Dialogue and hope in the classroom: a poetic inquiry into Freire's theories and their relationship to student activism


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Current studies focus on critical pedagogy in the classroom as a practice, but do not connect these practices to praxis outside of the classroom as it relates to identity-based student activism. The purpose of this research is to investigate students’ experiences and development as identity-based student activists and the role of dialogue in the classroom on the development of civic identities at a Midwestern regional state institution through a lens of humanity as defined by Freire. This study aims to answer the following research questions: 1. How do college students construct civic identities? 2. How do college students participate in civic engagement? 3. In what ways do identity-based student activists engage with Freire’s concepts of dialogue and humanity? Participants of the study consisted of seven students from a Midwestern regional 4-year state institution. The seven students ranged from 18-24 years of age. Participants were identified through a recruitment process. First, students were enrolled in at least one class with a curriculum that utilizes social justice pedagogy as illustrated through the syllabus, course description, and learning activities employed. Data was collected through two semi-structured interviews with each participant individually and two focus groups conducted with 3-4 participants each group. Results are organized by five major clusters utilizing poetic inquiry. These clusters include critical pedagogy in the classroom, conflict, individual actions, collective influence, and barriers. These clusters offer suggestions that can be used in classrooms and across institutions as they focus on dialogue and civic engagement. These results can inform educators’ strategies based on successful activities and structures professors have utilized within the classroom, provide possibility models for curriculum and classroom design, and present suggestions on how institutions can more intentionally create space for critical deliberate dialogue.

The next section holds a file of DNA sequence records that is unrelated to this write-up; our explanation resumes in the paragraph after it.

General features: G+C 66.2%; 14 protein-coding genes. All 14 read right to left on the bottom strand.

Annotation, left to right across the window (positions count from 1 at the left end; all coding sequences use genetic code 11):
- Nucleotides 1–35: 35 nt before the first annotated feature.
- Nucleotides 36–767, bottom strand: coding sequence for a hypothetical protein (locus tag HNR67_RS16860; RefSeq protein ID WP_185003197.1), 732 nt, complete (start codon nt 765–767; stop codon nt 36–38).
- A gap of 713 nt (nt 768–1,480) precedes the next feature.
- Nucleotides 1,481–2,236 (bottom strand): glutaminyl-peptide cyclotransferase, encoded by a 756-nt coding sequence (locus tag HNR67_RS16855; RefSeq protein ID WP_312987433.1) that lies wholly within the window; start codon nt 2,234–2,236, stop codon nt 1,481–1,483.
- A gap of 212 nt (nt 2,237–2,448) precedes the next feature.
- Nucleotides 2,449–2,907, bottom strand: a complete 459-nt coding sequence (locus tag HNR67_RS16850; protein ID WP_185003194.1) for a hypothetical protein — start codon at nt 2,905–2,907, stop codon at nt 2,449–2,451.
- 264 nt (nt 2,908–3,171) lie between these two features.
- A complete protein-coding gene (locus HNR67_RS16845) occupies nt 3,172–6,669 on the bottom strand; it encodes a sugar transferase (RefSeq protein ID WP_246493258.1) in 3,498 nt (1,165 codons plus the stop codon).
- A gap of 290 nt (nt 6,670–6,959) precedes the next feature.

Dialogue, Poetic Inquiry, Freire, Student Activism

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Doctor of Philosophy


Department of Special Education, Counseling and Student Affairs

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Doris W. Carroll